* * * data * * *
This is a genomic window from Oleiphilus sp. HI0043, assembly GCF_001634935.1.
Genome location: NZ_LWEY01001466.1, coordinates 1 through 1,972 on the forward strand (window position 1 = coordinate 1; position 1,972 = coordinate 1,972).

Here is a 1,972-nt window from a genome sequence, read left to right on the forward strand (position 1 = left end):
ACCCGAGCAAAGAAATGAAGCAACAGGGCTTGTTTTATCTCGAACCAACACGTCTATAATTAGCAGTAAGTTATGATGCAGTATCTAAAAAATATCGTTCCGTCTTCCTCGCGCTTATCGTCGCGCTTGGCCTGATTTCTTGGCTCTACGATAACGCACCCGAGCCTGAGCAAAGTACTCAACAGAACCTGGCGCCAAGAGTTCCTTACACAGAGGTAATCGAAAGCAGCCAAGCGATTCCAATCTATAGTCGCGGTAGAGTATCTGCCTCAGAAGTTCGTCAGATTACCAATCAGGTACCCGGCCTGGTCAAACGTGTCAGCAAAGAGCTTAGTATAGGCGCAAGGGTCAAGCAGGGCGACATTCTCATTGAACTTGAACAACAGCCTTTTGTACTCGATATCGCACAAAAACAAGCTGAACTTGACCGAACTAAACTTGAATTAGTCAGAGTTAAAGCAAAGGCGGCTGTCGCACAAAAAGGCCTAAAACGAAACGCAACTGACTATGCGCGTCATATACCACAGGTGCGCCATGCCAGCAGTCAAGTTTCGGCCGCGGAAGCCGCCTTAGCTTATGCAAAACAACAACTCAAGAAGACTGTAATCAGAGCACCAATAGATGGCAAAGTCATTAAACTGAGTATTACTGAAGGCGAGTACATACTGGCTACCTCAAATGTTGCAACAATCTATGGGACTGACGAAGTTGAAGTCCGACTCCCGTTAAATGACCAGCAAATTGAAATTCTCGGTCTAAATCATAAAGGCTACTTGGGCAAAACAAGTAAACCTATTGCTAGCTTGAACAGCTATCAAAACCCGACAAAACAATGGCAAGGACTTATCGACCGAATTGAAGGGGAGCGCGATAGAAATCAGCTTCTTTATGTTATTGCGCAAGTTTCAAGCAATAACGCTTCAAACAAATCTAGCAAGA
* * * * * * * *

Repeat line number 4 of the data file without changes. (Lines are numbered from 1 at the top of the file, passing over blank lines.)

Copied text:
ACCCGAGCAAAGAAATGAAGCAACAGGGCTTGTTTTATCTCGAACCAACACGTCTATAATTAGCAGTAAGTTATGATGCAGTATCTAAAAAATATCGTTCCGTCTTCCTCGCGCTTATCGTCGCGCTTGGCCTGATTTCTTGGCTCTACGATAACGCACCCGAGCCTGAGCAAAGTACTCAACAGAACCTGGCGCCAAGAGTTCCTTACACAGAGGTAATCGAAAGCAGCCAAGCGATTCCAATCTATAGTCGCGGTAGAGTATCTGCCTCAGAAGTTCGTCAGATTACCAATCAGGTACCCGGCCTGGTCAAACGTGTCAGCAAAGAGCTTAGTATAGGCGCAAGGGTCAAGCAGGGCGACATTCTCATTGAACTTGAACAACAGCCTTTTGTACTCGATATCGCACAAAAACAAGCTGAACTTGACCGAACTAAACTTGAATTAGTCAGAGTTAAAGCAAAGGCGGCTGTCGCACAAAAAGGCCTAAAACGAAACGCAACTGACTATGCGCGTCATATACCACAGGTGCGCCATGCCAGCAGTCAAGTTTCGGCCGCGGAAGCCGCCTTAGCTTATGCAAAACAACAACTCAAGAAGACTGTAATCAGAGCACCAATAGATGGCAAAGTCATTAAACTGAGTATTACTGAAGGCGAGTACATACTGGCTACCTCAAATGTTGCAACAATCTATGGGACTGACGAAGTTGAAGTCCGACTCCCGTTAAATGACCAGCAAATTGAAATTCTCGGTCTAAATCATAAAGGCTACTTGGGCAAAACAAGTAAACCTATTGCTAGCTTGAACAGCTATCAAAACCCGACAAAACAATGGCAAGGACTTATCGACCGAATTGAAGGGGAGCGCGATAGAAATCAGCTTCTTTATGTTATTGCGCAAGTTTCAAGCAATAACGCTTCAAACAAATCTAGCAAGA